The sales have slowed down substantially this weekend, likely in the face of America's most worshipped holiday: Black Friday. Even with the innovative holiday-forging that wrought “Black November,” sales are still dry – but there's still a few things worth a look.
Ubisoft's sales revenue for the first half of 2015 has dropped 60% as compared to the first half of last year. Actual profits have not yet been reported. In its official report, Ubisoft does hasten to add that they still exceeded their sales target, and that the company intends to make the majority of its sales during 2H15 with the release of Assassin's Creed Syndicate, Rainbow Six Siege, Just Dance 2016, and Rayman Adventures.
There's no trade-in program for your kids' candy, unfortunately, but there are still a few hardware sales through the weekend. EVGA's GTX 980 Ti Hybrid is marked down $50, the 850 EVO makes for a cheap SSD, and some budget-class storage and cases are also running low prices.
We've covered virtual reality headsets in the past -- notably, we sat down at length with engineers of the Valve/HTC Vive at PAX Prime -- but the folks at Razer have recently thrown their futuristic VR hats into the ring as well. The "Open-Source Virtual Reality ecosystem," or OSVR, has been nearing the end of its development cycle over the past few months. Razer's just announced the $300 "Hacker Development Kit," with which developers can program for VR technology in general. Although the idea of an OSVR "ecosystem" seems to promise that Razer will develop additional VR products, the dev kit (which includes a headset and software) is the only product being offered right now; it is not a dev kit for an existing Razer product, and it's not intended to develop software specifically for Razer products.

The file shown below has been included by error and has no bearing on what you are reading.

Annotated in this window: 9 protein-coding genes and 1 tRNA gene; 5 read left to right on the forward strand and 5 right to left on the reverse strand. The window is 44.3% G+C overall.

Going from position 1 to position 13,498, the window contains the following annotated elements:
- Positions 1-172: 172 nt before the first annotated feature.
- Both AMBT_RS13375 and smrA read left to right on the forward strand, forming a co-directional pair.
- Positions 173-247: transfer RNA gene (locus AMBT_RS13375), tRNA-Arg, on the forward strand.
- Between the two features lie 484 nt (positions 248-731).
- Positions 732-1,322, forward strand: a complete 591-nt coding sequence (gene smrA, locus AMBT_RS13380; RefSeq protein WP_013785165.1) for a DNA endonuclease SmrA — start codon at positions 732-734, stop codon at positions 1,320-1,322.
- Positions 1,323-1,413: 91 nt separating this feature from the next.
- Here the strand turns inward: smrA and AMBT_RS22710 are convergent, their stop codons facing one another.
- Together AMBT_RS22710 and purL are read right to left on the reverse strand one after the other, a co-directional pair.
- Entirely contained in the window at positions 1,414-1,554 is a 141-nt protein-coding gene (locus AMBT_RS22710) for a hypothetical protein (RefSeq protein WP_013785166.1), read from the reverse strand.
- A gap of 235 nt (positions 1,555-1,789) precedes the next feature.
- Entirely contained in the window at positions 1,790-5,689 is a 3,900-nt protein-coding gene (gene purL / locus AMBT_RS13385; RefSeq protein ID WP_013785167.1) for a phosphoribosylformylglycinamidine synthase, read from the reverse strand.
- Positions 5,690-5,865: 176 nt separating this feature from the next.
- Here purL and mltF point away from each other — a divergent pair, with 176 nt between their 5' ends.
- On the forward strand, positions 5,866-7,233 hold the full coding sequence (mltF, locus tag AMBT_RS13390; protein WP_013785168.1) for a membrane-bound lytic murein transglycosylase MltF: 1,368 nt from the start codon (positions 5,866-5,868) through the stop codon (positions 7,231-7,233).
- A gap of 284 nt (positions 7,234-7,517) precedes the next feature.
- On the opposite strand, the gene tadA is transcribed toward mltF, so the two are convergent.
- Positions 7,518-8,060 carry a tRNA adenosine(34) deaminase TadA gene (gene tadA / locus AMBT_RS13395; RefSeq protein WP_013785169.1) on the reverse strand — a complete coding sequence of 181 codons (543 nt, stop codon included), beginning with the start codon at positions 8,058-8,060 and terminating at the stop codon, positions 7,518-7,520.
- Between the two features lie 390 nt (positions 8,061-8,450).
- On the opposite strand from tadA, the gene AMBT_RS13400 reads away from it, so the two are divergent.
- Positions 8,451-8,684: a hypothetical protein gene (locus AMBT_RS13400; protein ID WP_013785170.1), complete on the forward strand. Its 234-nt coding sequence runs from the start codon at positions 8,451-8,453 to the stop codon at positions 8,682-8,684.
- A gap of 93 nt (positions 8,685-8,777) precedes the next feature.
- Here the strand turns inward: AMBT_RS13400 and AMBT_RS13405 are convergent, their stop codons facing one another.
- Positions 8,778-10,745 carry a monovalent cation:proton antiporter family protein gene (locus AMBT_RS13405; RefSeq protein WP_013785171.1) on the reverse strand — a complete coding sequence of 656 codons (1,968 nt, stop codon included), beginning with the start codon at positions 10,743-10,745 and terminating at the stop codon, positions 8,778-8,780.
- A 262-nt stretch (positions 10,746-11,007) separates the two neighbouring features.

Kingdom is a 2013 flash game by developer Noio, greatly expanded and brought to PC/Mac/iOS/Android with the help of fellow developer Licorice. As we noted back in our August preview, despite being an indie game, Kingdom was, for once, not funded by Kickstarter --surprise! Let's see if the retail release keeps that overly-addictive-flash-game charm.
In the beginning, there is a King (or Queen) and a pile of money. Such is the way of life. The "tutorial" is short and sweet: ten coins are enough to light a campfire, build two walls, and hire/equip a builder and an archer--after that, there's not much else to learn. Coins are the only resource in the game, and are used to create buildings, upgrade the settlement, hire workers, and buy tools. At night, mischevious green creatures scurry in to tear-down buildings and run away with tools (or brutally devour innocent townsfolk, as the game progresses). If one snatches the crown, that's it--time to start a new kingdom. This is a permadeath game.
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